This opinion will be unpublished and
may not be cited except as provided by
Minn. Stat. § 480A.08, subd. 3 (2000).
STATE OF MINNESOTA
IN COURT OF APPEALS
In Re the Marriage of:
Dennis Irving Hansen,
Mary Ann Hansen,
Filed March 27, 2001
Hennepin County District Court
File No. DC 210069
John A. Warchol, Warchol, Berndt & Hajek P.A., 3433 Broadway Street Northeast, Suite 110, Minneapolis, MN 55413-1783 (for appellant)
A. Larry Katz, Catherine A. Krisik, Katz & Manka, LTD., 4150 U.S. Bank Place, 601 Second Avenue South, Minneapolis, MN 55402 (for respondent)
Considered and decided by Peterson, Presiding Judge, Shumaker, Judge, and Foley, Judge.
U N P U B L I S H E D O P I N I O N
Appellant Dennis Hansen challenges the district court’s denial of his motion to reduce his support and maintenance obligations. He alleges that (1) the district court erroneously found he had not shown substantially changed circumstances; (2) the presumption that his support obligation is unreasonable and unfair was not rebutted; (3) the district court failed to make findings on the parties’ incomes and expenses; and (4) the district court improperly considered the payment of some of appellant’s expenses from his corporate checking account in denying his motion. Respondent Mary Ann Hansen seeks review of the district court’s denial of her request for attorney fees. We affirm.
The parties’ 16-year-marriage was dissolved by judgment and decree dated January 27, 1997. An order amending the judgment and decree was entered on April 23, 1997. Respondent was awarded full physical and joint legal custody of the parties’ three children. Appellant was ordered to pay ongoing child support of $1,975 per month and spousal maintenance of $1,000 per month.
Appellant has been self-employed since 1981. He is the sole shareholder of Handling Innovators, Inc., a closely held corporation, and sets his own salary and determines which of his personal expenses are paid by the company. At the time of the judgment and decree, the court found appellant’s monthly net income was $5,643, and his reasonable monthly living expenses were $3,148. The company went from seven paid employees in 1997 to two full-time sales people, including appellant, and one contract employee in 1998. Appellant receives 40% of the net profits on contracts he procures in addition to his annual draw; his draw goes against his commissions.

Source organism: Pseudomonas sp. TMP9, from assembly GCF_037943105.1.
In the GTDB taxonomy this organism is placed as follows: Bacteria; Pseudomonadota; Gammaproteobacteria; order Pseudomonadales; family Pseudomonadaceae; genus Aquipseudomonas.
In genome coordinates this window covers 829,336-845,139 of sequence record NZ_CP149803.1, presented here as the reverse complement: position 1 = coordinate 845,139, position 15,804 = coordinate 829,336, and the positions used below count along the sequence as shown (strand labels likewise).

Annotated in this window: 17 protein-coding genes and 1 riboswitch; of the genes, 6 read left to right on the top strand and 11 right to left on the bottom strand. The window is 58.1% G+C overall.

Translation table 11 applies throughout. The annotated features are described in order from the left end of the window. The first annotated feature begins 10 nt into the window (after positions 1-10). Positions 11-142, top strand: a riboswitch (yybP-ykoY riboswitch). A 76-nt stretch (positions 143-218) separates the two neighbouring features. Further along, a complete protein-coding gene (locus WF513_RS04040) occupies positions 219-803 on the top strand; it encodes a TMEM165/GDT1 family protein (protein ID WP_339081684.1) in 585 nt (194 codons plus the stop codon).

Appellant reduced his annual draw in October 1998 from $108,000 to $54,000, claiming the company experienced a decline in revenue since the dissolution. Appellant then moved to reduce his maintenance and support obligations. In her answer, respondent moved for attorney fees. In December 1998 the parties entered into a stipulated agreement to temporarily suspend spousal maintenance and reduce by nearly half the child support, pending the outcome of the evidentiary hearing on appellant’s motion. Respondent began working to make up the difference in the temporary suspension of maintenance and support, but she quit when parenting issues interfered with her job performance.
On January 13, 2000, the district court issued an order denying appellant’s motion in its entirety, providing a COLA adjustment for appellant’s maintenance and support obligations, and denying respondent’s request for attorney fees. Appellant was also ordered to pay back the difference in support and maintenance from the temporary suspension of obligations as laid out in the stipulated order. At the evidentiary hearing, respondent testified that her monthly income was $2,700. Further, the district court found that respondent’s monthly expenses increased from approximately $6,500 in 1997 to $7,000 in 1999. The district court also found that appellant had not proved that the company experienced the financial difficulties he claimed put him in substantially changed circumstances. Both parties moved for amended findings. In an order filed June 27, 2000, the court granted in part and denied in part the motions. The district court, however, did not change its order denying appellant’s motion to reduce maintenance and support and denying respondent’s motion for attorney fees. This appeal follows.
I. Modification of Maintenance and Support
Modification of child support or spousal maintenance is within the district court’s broad discretion and will not be reversed absent an abuse of that discretion. Stich v. Stich, 435 N.W.2d 52, 53 (Minn. 1989) (maintenance); Moylan v. Moylan, 384 N.W.2d 859, 864 (Minn. 1986) (child support). Such an abuse occurs when the district court resolves the matter in a manner that is “against logic and the facts on record.” Rutten v. Rutten, 347 N.W.2d 47, 50 (Minn. 1984). Also, findings of fact will not be set aside unless clearly erroneous. Minn. R. Civ. P. 52.01.
Modification of maintenance and support is governed by Minn. Stat. § 518.64, subd. 2(a) (2000), which provides in pertinent part:
The terms of an order respecting maintenance or support may be modified upon a showing of one or more of the following: (1) substantially increased or decreased earnings of a party; (2) substantially increased or decreased need of a party * * *; (3) receipt of assistance * * *; (4) a change in the cost of living for either party * * *, any of which makes the terms unreasonable and unfair.